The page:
The project delivered across all the main workstreams and has produced several key outputs as per the NIC bid requirements and our delivery criteria.
These key outputs are fully described in detail in our Final Findings and Proposals report.
Our Project Direction workstream managed the governance of the project, and Design Assurance provided technical advice to ensure we focused on the right areas. The Stakeholder Advisory Panel provided advice and suggestions from an industry perspective.
Four additional workstreams covered the areas needed to enable an electricity system restoration from DERs.
The power engineering and trials work stream assessed the capability of distribution networks and installed DERs to deliver an effective electricity system restoration service.
It identified the technical requirements that should apply on an enduring basis. This was done through detailed analysis of case studies and progression through multiple stages of review and testing.
The organisational, systems and telecommunications workstream considered the restoration process. This included the different roles, responsibilities and relationships needed across the industry to achieve an effective electricity system restoration from DER service.
It specified the requirements for information systems and telecommunications, recognising the need for resilience and the challenges of coordinating electricity system restoration across many parties.
The procurement and compliance work stream considered the best way to deliver the concept for end consumers by:
- exploring the options and trade-offs between competitive procurement solutions and mandated elements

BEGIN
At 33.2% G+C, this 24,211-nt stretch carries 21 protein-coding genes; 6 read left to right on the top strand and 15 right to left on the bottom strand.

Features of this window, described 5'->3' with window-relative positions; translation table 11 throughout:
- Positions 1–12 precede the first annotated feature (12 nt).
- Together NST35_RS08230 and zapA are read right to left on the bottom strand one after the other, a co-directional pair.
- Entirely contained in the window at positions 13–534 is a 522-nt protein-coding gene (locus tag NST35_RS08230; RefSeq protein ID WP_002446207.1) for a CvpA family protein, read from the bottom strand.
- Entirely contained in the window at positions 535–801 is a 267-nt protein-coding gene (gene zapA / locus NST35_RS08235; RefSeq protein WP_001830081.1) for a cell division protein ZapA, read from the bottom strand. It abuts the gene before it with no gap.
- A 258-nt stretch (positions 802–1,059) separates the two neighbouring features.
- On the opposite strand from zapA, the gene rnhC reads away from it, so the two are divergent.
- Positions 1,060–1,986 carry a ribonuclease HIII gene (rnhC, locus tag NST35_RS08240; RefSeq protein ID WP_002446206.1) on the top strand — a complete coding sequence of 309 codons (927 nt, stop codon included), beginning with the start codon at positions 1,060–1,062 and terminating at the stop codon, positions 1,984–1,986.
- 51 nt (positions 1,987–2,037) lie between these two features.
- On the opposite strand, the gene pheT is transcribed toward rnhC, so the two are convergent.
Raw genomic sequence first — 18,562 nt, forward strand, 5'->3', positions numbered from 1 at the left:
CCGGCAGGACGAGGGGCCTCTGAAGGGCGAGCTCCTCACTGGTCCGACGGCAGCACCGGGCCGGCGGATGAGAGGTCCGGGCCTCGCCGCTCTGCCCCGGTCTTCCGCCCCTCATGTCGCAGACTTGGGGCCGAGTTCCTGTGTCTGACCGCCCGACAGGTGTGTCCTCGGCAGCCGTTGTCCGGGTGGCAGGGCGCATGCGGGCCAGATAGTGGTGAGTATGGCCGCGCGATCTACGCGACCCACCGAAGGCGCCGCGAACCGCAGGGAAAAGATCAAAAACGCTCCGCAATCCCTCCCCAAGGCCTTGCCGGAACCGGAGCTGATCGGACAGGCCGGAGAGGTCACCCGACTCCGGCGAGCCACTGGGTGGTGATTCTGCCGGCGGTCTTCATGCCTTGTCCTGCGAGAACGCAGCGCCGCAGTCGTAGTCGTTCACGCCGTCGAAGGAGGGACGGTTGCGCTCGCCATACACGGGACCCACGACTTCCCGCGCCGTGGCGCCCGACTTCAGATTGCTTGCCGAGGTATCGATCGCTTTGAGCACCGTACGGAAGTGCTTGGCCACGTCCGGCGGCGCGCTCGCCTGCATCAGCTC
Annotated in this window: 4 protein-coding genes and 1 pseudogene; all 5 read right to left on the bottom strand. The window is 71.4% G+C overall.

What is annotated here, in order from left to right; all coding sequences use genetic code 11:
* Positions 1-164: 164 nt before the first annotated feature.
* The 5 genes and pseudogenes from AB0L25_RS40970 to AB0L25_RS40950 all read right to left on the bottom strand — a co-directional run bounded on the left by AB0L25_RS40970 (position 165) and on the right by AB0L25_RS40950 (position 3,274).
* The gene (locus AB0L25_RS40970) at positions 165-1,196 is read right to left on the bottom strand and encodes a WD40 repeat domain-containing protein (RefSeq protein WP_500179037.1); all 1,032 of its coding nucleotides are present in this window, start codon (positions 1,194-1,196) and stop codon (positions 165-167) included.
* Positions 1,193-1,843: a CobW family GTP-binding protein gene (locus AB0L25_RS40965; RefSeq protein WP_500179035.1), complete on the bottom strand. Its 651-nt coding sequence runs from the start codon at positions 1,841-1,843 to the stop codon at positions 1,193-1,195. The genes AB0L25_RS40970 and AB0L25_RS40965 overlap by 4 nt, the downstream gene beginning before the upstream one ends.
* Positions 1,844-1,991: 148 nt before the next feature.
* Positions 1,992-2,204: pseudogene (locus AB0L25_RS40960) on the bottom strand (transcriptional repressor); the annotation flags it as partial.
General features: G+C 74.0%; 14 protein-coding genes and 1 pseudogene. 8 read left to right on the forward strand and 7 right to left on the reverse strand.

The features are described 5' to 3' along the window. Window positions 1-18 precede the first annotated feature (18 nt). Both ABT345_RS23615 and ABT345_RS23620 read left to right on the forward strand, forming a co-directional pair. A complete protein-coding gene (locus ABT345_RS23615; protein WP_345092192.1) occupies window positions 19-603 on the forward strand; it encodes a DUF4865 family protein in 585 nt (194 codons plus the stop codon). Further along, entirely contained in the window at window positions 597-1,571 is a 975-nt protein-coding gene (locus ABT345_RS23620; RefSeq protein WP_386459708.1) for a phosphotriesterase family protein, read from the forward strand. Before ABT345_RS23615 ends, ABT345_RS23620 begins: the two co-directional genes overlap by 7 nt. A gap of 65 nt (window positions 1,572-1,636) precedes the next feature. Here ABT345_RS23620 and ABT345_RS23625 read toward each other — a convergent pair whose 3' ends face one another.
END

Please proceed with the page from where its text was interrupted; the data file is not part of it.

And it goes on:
- making recommendations on the procurement strategy
- aiming to be as open and transparent as possible, while reflecting wider industry discussions on related topics like the DSO transition and whole system planning
- feeding into BAU activities to make changes as necessary in codes and regulations
The knowledge and dissemination workstream focused on the findings from this project. These will be of immense value to the industry, both locally and internationally, as energy systems seek to decarbonise and decentralise.
The project's findings are being disseminated to a variety of stakeholders. These range from DERs and network operators through to academics, policy makers and end consumers.
Stakeholder engagement has also been important for incorporating valuable feedback into the project.
Follow-on live trial 2023
The Redhouse live trial findings will be published within a follow-on Power Engineering and Trials report, which will be available on the project’s website.
Please subscribe to our database to keep updated on the progress of this key live trial.
Benefits for net zero, DERs and consumers
Removing our dependence on large fossil fuel generators for electricity system restoration services will help achieve a net zero carbon grid by 2025. It will also enable the government’s net zero carbon target for 2050.
DERs and flexible demand companies would benefit from revenue for the provision of electricity system restoration services. Increased competition will also reduce electricity system restoration costs, with savings passed on to consumers through reduced levies.